BRI and Myanmar


Myanmar is geostrategically located in Southeast Asia and South Asia. Since political reformation, the country has engaged in active participation with regional organizations such as ASEAN, BIMSTEC (The Bay of Bengal Initiative for Multi-Sectoral Technical and Economic Cooperation), ACMECS (Ayeyarwady-Chao Phraya-Mekong Economic Cooperation Strategy) and GMS (The Greater Mekong Subregion). Myanmar’s objective in joining those organizations is to gain economic benefits from information exchanges, advanced technology, prevention of transnational crime, elimination of drug trafficking and other improvements. 

 

The Myanmar-China oil pipeline, one of the OBOR’s ambitions, is being re-visited. The pipeline is linked between Central Asia and Europe. It will carry crude oil from the Middle East and Africa to southwestern China. The country may get a small amount of oil and some revenue from oil storage and pipeline tariff fees, while experience from China in building energy infrastructure will be a boon for the country later. Moreover, State Counselor Aung San Suu Kyi visited China to attend the two-day of “Belt and Road Forum for International Cooperation” in Beijing which was held on May 14 and 15, 2018.

 

After meeting with Aung San Suu Kyi, President Xi remarked that the two sides could jointly maintain peace and stability on the border. He also noted that they had reached an important consensus on all-round strategic cooperation in the new era when Former President Htin Kyaw visited China in April 2018. He also added, “China and Myanmar share widespread mutual strategic interests”. The State Counselor said, “The Belt and Road Initiative will bring peace, reconciliation, and prosperity to the region and the world at large and Myanmar is willing to work with China on Peace and Stability.”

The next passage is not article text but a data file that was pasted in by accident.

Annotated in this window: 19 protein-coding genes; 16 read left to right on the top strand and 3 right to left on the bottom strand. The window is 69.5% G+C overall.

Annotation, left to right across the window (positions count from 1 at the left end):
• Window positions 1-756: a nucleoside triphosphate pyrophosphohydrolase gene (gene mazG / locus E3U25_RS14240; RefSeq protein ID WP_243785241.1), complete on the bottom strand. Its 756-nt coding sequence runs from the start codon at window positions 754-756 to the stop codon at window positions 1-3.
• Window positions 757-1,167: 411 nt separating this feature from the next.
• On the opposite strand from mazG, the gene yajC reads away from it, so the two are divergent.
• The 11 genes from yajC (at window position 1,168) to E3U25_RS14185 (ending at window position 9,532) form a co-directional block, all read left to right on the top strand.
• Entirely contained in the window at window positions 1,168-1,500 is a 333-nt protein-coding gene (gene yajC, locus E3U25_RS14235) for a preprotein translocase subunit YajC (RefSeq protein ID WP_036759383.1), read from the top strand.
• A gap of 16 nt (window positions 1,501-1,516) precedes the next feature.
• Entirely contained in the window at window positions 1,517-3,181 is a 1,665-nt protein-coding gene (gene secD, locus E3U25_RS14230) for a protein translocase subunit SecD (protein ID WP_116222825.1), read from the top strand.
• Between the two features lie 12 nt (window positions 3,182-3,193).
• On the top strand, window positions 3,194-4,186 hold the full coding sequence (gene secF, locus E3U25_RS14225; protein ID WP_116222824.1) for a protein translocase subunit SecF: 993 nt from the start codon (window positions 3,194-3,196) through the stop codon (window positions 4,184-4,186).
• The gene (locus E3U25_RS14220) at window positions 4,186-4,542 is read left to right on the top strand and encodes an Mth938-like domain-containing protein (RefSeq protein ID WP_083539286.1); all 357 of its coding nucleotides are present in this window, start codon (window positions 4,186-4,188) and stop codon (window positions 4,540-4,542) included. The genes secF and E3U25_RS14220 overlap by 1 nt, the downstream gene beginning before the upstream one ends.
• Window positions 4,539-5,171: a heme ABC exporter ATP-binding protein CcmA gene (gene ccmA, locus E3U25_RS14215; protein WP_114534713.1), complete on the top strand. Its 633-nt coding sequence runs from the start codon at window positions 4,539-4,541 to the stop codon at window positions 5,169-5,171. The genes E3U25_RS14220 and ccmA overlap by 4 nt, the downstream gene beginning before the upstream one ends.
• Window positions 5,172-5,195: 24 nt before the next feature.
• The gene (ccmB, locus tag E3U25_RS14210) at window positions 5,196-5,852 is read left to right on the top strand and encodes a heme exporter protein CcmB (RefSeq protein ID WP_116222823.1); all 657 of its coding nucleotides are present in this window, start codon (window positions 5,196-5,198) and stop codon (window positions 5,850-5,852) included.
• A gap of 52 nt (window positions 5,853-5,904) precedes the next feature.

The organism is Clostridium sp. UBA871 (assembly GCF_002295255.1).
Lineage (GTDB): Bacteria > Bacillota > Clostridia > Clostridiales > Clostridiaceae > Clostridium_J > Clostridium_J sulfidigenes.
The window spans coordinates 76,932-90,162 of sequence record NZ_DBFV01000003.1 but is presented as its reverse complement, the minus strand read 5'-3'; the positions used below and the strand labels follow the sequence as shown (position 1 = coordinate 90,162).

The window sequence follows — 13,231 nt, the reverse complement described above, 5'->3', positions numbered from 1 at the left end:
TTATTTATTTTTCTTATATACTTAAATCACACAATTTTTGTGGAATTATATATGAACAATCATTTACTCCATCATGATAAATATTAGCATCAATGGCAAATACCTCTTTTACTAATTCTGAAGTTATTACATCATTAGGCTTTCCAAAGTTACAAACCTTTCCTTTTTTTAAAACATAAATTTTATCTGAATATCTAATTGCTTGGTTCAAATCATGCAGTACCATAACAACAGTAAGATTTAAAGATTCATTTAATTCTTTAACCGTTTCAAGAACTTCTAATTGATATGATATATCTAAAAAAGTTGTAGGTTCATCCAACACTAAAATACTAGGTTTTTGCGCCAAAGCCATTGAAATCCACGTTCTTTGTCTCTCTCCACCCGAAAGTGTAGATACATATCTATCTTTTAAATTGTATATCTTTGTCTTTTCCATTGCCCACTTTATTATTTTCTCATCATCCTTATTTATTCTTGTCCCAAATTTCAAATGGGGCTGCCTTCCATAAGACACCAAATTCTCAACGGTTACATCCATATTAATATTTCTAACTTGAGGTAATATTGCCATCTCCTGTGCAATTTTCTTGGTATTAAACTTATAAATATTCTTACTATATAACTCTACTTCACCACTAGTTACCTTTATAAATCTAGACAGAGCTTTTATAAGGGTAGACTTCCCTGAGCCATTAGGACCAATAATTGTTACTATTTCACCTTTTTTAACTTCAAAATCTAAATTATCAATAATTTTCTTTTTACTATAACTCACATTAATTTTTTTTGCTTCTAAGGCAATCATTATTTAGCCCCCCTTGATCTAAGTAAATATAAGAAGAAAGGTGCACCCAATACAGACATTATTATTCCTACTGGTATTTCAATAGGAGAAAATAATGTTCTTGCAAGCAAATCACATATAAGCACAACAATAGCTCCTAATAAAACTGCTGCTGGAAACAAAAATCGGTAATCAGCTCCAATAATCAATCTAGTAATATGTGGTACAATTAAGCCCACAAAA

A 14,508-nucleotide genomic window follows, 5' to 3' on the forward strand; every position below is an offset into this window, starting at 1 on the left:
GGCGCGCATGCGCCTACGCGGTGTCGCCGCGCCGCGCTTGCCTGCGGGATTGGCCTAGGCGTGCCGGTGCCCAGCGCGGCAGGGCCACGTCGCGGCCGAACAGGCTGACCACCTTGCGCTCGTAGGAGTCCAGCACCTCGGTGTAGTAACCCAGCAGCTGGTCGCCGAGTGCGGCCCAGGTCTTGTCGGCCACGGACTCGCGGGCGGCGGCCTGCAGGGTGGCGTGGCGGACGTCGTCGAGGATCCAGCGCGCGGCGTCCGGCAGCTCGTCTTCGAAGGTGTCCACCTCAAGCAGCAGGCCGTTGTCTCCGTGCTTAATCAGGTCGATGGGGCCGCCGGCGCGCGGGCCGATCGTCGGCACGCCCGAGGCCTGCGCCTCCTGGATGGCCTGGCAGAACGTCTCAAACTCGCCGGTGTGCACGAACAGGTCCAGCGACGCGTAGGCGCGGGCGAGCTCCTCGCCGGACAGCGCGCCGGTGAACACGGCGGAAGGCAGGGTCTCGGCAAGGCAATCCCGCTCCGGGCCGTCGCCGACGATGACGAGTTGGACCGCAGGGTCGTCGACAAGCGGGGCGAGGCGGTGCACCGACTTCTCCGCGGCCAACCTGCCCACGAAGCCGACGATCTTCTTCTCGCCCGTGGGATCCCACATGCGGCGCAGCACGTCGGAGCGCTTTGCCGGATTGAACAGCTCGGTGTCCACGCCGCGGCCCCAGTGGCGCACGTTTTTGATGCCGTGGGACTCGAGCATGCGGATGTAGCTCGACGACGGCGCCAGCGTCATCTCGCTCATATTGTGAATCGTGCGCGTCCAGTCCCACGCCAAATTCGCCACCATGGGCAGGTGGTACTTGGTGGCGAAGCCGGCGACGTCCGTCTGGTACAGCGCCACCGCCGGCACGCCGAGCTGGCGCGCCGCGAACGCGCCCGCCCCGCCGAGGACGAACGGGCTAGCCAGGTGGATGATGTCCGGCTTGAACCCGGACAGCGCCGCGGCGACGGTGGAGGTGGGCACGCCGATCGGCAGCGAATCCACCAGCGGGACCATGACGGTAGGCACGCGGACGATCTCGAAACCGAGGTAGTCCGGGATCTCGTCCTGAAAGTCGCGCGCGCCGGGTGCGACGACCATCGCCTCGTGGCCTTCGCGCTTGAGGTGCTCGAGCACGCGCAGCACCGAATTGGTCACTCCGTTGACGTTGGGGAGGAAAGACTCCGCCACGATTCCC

Conclusion


The concrete implementation of BRI projects has raised the stakes for China in Myanmar, translating into multi-level engagement, including infrastructure and industrial cooperation, support for the government’s peace process. Regarding the core issue of achieving sustainable agreements between the government and the multiple ethnic armed groups (EAGs), China is the key external actor and BRI engagements are currently contributing to China’s active role. For Myanmar, the BRI holds the promise of much-needed connectivity and industrial development.

 

Sources
http://www.myanmarinsider.com/what-is-one-belt-one-road
https://www.worldbank.org/en/topic/regional-integration/brief/belt-and-road-initiative
https://www.mckinsey.com/featured-insights/china/chinas-one-belt-one-road-will-it-reshape-global-trade
https://www.theguardian.com/cities/ng-interactive/2018/jul/30/what-china-belt-road-initiative-silk-road-explainer
http://www.globalnewlightofmyanmar.com/one-belt-one-road-initiative-myanmar-connectivity-synergy-issue-potentialities